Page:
Several studies estimating the effects of global environmental change on biodiversity are focused on climate change. Yet, non-climatic factors such as changes in land cover can also be of paramount importance. This may be particularly important for habitat specialists associated with human-dominated landscapes, where land cover and climate changes may be largely decoupled. Here, we tested this idea by modelling the influence of climate, landscape composition and pattern, on the predicted future (2021–2050) distributions of 21 farmland bird species in the Iberian Peninsula, using boosted regression trees and 10-km resolution presence/absence data. We also evaluated whether habitat specialist species were more affected by landscape factors than generalist species. Overall, this study showed that the contribution of current landscape composition and pattern to the performance of species distribution models (SDMs) was relatively low. However, SDMs built using either climate or climate plus landscape variables yielded very different predictions of future species range shifts and, hence, of the geographical patterns of change in species richness. Our results indicate that open habitat specialist species tend to expand their range, whereas habitat generalist species tend to retract under climate change scenarios. The effect of incorporating landscape factors were particularly marked on open habitat specialists of conservation concern, for which the expected expansion under climate change seems to be severely constrained by land cover change. Overall, results suggest that particular attention should be given to landscape change in addition to climate when modelling the impacts of environmental changes for both farmland specialist and generalist bird distributions.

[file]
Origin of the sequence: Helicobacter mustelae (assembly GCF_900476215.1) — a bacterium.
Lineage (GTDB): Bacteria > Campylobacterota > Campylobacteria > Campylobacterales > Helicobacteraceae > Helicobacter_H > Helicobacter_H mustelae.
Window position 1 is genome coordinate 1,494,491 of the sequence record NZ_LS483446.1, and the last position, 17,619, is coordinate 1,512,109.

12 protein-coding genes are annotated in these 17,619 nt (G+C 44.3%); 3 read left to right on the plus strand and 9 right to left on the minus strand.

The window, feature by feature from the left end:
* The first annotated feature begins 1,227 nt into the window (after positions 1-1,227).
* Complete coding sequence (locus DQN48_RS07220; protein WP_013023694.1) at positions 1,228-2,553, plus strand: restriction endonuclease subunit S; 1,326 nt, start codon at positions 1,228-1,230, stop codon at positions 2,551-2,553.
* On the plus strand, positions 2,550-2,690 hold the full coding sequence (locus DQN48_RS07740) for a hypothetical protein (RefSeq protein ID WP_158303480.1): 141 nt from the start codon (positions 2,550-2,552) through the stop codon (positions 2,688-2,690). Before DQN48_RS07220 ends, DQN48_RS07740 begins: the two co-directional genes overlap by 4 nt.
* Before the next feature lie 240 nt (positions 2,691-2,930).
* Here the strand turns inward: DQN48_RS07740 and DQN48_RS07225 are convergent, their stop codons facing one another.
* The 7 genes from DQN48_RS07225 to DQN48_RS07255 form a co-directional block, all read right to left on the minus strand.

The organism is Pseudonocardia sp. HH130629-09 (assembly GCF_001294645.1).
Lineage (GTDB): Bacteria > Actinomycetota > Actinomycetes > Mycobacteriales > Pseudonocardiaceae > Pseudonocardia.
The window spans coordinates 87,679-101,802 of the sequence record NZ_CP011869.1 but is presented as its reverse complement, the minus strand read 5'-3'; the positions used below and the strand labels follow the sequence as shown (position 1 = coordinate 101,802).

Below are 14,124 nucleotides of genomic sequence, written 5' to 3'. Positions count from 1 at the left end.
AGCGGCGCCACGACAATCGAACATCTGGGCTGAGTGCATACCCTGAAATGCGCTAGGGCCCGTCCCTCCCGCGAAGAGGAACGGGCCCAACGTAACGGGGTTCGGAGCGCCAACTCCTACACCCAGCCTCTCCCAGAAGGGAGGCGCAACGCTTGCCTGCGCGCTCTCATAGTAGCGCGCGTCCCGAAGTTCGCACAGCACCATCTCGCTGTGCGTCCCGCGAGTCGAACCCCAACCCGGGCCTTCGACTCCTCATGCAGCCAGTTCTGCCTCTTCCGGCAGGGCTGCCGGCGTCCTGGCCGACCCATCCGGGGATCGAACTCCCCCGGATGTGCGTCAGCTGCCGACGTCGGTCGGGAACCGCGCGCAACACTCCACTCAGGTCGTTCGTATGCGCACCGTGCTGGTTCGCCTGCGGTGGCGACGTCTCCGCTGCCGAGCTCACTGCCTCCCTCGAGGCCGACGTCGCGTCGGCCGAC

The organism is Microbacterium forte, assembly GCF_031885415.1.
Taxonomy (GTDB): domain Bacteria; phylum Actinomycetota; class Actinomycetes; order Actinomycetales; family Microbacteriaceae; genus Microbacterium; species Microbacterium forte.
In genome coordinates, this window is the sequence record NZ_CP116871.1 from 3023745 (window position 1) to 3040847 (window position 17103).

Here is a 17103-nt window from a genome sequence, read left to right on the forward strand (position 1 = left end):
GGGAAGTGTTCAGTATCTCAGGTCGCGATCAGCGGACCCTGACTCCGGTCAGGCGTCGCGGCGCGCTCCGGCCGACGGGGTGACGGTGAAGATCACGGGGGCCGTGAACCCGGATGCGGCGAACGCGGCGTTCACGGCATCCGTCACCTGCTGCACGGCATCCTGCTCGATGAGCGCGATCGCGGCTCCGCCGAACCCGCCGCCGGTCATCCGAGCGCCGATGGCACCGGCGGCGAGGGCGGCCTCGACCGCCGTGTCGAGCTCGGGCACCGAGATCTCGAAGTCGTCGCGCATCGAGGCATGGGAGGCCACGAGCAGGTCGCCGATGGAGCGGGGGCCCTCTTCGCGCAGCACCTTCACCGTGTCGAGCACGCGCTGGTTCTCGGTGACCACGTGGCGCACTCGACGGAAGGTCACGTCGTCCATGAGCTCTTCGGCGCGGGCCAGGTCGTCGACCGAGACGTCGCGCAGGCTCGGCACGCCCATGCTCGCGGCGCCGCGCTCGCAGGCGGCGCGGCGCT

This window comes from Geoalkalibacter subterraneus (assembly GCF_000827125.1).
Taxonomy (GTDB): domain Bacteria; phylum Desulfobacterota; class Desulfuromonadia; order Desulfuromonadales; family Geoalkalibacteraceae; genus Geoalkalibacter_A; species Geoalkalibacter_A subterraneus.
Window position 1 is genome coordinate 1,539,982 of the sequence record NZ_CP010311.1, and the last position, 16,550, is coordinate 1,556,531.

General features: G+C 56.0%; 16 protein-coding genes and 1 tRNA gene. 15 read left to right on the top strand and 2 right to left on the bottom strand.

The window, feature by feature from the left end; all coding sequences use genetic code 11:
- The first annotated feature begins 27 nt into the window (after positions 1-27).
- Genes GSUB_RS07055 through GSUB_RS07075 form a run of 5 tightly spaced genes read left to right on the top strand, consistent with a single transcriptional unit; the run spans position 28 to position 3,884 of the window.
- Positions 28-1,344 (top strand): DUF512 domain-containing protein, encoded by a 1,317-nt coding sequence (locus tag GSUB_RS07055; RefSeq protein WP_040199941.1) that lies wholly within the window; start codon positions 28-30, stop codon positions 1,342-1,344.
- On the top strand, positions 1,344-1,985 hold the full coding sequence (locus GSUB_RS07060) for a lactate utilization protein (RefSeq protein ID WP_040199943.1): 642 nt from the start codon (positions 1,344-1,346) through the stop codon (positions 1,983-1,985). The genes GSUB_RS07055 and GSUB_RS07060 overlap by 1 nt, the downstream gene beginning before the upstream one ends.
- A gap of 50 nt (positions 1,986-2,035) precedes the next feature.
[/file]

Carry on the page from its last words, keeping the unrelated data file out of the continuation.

Science of the Total Environment – Elsevier
Published: Jun 1, 2018
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